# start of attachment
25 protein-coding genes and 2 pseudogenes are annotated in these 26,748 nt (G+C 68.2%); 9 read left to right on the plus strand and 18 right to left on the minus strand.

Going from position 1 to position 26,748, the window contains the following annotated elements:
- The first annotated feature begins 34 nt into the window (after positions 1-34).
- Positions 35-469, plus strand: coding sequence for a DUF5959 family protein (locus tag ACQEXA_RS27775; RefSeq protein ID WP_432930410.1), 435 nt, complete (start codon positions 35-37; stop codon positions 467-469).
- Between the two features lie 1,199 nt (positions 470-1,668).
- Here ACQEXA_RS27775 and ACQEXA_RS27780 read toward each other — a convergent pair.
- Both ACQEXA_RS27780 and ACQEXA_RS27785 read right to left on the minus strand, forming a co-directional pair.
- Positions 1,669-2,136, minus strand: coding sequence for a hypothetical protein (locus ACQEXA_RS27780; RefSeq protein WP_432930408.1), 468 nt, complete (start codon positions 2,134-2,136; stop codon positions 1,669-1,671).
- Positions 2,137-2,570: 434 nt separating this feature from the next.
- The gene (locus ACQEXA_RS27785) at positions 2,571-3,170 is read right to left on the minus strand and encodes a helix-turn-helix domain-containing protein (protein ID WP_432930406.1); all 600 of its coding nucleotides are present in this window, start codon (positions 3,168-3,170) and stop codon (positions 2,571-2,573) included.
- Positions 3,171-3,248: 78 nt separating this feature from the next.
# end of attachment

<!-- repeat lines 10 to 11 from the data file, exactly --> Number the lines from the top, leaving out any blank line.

- The gene (locus ACQEXA_RS27785) at positions 2,571-3,170 is read right to left on the minus strand and encodes a helix-turn-helix domain-containing protein (protein ID WP_432930406.1); all 600 of its coding nucleotides are present in this window, start codon (positions 3,168-3,170) and stop codon (positions 2,571-2,573) included.
- Positions 3,171-3,248: 78 nt separating this feature from the next.